Doesn't the fact that Asian people live longer than Americans, and have less heart disease, prove a low fat, high carb diet...
...is healthier than a low carb diet?
Well, that certainly seems to be the rather simplistic conclusion that a lot of people have jumped to, doesn't it? But there are a number of factors that don't seem to have been examined.
One of these is that while Japanese and Chinese people have lower rates of heart disease than we do, they have higher rates of some other diseases. For example, the Japanese have strokes at a very high rate, while the Chinese have more pancreatic and thyroid cancers than we do. Not sure I'd pick any of those afflictions over heart attack. On the other hand, I'd prefer to avoid them all!
Another is that while these folks have lower heart attack rates than Americans do at the present, they have a higher rate of heart attack than Americans did 100 years ago. What has increased in the American diet since then? Not so much egg and meat consumption, but consumption of sugar, highly processed cereals, hydrogenated vegetable oils, and processed foods in general.
But the big thing to question is whether macronutrient balance is the important difference. ("Macronutrient" refers to those nutrients which contribute energy -- calories -- to the diet; ie, fats, carbohydrates, and proteins (also alcohol.) "Micronutrients" refers to those nutrients which do not supply calories -- vitamins, minerals, and the like. So "macronutrient balance" refers to the ratio of fat/protein/carbohydrate.) Here's just a few other differences between the Asian diet and lifestyle and the American diet and lifestyle that I can think of:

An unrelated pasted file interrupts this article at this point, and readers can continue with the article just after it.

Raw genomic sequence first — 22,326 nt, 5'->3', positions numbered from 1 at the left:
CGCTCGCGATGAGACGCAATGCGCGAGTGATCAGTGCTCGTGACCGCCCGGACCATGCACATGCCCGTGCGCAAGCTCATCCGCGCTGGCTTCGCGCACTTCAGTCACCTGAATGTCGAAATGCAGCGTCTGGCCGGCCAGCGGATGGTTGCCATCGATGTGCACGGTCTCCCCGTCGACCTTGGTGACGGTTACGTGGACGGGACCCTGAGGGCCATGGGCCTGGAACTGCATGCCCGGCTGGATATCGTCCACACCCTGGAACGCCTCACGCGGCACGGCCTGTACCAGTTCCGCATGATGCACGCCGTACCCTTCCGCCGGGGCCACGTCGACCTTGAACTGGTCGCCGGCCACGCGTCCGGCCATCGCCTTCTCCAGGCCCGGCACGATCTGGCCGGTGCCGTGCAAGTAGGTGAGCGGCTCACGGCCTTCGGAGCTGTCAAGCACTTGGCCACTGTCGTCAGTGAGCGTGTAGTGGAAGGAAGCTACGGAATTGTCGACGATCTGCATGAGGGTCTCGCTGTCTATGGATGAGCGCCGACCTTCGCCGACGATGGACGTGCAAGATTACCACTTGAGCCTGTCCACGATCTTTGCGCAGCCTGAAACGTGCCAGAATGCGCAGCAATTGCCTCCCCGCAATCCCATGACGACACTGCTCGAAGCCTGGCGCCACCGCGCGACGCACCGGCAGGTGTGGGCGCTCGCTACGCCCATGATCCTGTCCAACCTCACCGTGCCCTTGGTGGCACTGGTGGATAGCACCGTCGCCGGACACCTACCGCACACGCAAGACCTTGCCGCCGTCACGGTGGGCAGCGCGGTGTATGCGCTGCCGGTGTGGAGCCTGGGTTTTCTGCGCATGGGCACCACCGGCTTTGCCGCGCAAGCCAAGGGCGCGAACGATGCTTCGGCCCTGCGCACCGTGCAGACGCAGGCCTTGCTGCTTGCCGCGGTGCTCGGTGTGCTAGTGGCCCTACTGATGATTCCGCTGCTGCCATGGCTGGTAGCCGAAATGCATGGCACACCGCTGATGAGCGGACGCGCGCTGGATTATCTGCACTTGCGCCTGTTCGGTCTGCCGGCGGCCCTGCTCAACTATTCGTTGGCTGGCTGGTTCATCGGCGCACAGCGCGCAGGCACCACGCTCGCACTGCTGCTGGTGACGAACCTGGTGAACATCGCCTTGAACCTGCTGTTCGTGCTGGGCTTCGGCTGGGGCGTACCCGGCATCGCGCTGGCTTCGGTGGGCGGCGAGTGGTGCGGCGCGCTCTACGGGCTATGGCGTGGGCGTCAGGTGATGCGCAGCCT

First of all, they get the majority of their carbohydrates from vegetables, and from rice. Surely we are all clear now on the virtues of eating plenty of vegetables; this factor alone may well be tremendously powerful. As for rice, while it has a modest impact on blood sugar, it causes a paradoxically low insulin release. This means that Asian folks are getting most of their complex carbs from a low impact carbohydrate. In the meanwhile, most Americans are getting the majority of their carbs from stuff like white bread (or "wheat bread" that is mostly made from white flour; no improvement), highly processed cold cereals, potatoes, and sugar, all of which have a sky high impact on both blood sugar and insulin release. That's a big difference right there -- compared to the average American, Asian folks are eating an insulin controlling diet!
Both cultures eat less sugar than Americans do, and the communist Chinese eat very little indeed. Perhaps most importantly, their children eat far less sugar than American children do -- as I've mentioned before, American children now get an average of 50% of their calories from sugar, and a distressingly high part of the rest of their calories from white bread, white flour pasta, chips, cold cereal, and other similar garbage. This may well mean that Asian folks make it to maturity with a greater ability to metabolize carbohydrates safely.